At 9:00 a.m., tents were finished being constructed but many exhibitors were just starting or still setting up their booths. Exhibitors who already had their booths set up started taking tables and chairs away from tents that were set up but not yet occupied. PGFL officials were busy running around, redistributing the tables and chairs answering complaints from the exhibitors that no longer had their equipment when they arrived. Non-PFGL individuals assisted such as a representative from SunTrust bank and photographer Michael Murphy. All exhibition booths were scheduled to be completed by 9:30 a.m. but many did not have their tables and chairs back yet by that time.
At 11:00 a.m., the scheduled starting time for the parade, Wilton Drive was still filled with cars and trucks of the exhibitors. PGFL postponed the start of the parade by one-half hour in order to clear the streets, but there were still unclaimed vehicles blocking the road at 11:20 when a second postponement was ordered so PGFL could make one last attempt to find the owners or have the vehicles towed. The parade finally stepped off at 11:45.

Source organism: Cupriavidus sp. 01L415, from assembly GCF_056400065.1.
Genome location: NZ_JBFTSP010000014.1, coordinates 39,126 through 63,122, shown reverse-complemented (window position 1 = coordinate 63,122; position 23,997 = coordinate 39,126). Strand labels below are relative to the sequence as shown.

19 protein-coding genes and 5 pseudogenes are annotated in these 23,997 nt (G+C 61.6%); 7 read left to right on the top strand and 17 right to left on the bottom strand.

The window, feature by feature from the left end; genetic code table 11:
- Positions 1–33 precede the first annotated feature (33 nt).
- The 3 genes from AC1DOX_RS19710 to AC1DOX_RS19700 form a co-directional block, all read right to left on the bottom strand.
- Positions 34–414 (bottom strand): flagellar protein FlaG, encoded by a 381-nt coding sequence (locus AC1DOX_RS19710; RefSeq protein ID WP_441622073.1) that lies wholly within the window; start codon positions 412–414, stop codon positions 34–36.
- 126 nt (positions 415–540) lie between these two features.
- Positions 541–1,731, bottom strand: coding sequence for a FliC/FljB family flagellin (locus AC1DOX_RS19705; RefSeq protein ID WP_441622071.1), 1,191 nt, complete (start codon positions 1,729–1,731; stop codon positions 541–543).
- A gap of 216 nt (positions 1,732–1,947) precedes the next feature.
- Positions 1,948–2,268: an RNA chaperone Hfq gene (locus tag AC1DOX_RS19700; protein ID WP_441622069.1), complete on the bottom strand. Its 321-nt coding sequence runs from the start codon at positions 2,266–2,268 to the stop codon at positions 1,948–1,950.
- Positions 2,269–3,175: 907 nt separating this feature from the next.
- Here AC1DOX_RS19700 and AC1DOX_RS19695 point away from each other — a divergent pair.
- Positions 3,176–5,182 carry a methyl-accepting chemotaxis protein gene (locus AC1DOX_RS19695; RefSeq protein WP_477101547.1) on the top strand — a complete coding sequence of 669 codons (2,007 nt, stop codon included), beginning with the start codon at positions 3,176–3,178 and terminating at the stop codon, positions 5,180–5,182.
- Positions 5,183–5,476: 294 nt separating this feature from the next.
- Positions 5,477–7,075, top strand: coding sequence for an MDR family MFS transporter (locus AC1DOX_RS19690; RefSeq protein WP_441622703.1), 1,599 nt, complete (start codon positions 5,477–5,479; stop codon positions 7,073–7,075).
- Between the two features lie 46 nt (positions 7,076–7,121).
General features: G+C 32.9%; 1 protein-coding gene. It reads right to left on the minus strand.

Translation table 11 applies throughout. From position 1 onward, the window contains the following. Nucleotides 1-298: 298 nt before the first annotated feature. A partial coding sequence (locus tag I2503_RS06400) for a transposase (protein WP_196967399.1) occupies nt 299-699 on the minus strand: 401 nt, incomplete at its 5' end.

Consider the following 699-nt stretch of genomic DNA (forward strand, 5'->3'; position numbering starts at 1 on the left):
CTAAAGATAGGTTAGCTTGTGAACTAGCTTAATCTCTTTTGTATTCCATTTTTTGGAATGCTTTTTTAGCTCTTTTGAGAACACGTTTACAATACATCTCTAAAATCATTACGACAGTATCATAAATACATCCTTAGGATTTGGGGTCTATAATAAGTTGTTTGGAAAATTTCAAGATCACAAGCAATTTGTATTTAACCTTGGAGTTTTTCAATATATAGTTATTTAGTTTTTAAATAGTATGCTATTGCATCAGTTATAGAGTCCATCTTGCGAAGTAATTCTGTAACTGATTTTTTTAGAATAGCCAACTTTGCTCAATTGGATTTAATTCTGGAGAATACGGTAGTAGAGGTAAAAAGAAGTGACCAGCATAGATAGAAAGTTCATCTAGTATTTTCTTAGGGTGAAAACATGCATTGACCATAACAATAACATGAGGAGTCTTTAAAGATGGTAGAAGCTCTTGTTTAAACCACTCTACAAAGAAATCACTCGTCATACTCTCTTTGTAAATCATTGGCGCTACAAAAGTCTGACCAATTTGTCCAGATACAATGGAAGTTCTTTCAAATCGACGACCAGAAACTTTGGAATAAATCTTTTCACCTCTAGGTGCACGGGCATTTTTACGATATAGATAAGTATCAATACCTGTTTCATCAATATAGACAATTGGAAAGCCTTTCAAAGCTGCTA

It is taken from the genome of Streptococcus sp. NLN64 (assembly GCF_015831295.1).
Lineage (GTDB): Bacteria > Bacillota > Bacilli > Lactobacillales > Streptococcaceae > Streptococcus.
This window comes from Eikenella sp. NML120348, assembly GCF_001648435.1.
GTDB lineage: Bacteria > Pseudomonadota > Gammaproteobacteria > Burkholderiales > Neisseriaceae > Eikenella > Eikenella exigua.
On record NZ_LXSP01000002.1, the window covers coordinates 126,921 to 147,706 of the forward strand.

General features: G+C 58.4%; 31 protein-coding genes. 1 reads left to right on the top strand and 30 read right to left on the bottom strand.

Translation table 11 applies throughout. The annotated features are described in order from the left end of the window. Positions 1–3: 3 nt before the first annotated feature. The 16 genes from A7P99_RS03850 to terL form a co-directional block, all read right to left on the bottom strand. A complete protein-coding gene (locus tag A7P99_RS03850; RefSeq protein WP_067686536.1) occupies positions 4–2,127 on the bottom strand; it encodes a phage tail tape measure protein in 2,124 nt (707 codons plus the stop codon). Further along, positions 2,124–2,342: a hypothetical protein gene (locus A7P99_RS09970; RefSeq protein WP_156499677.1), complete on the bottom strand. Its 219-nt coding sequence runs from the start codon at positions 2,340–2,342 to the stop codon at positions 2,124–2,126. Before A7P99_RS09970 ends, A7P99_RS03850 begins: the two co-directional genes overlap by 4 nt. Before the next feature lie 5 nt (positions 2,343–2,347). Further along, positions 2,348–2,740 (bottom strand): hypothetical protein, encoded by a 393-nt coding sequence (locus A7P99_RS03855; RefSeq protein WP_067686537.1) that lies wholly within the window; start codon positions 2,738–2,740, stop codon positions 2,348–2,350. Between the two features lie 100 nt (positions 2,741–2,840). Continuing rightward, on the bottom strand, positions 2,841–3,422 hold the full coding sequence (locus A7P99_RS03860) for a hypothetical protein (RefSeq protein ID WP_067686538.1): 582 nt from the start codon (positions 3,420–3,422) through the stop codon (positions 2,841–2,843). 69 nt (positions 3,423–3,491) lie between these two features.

Tensions were running high at the parade staging area
as participants waiting in the hot sun and several arguments broke out between groups and the PGFL parade coordinator. Along the parade route, spectators patiently waited wondering what had happened.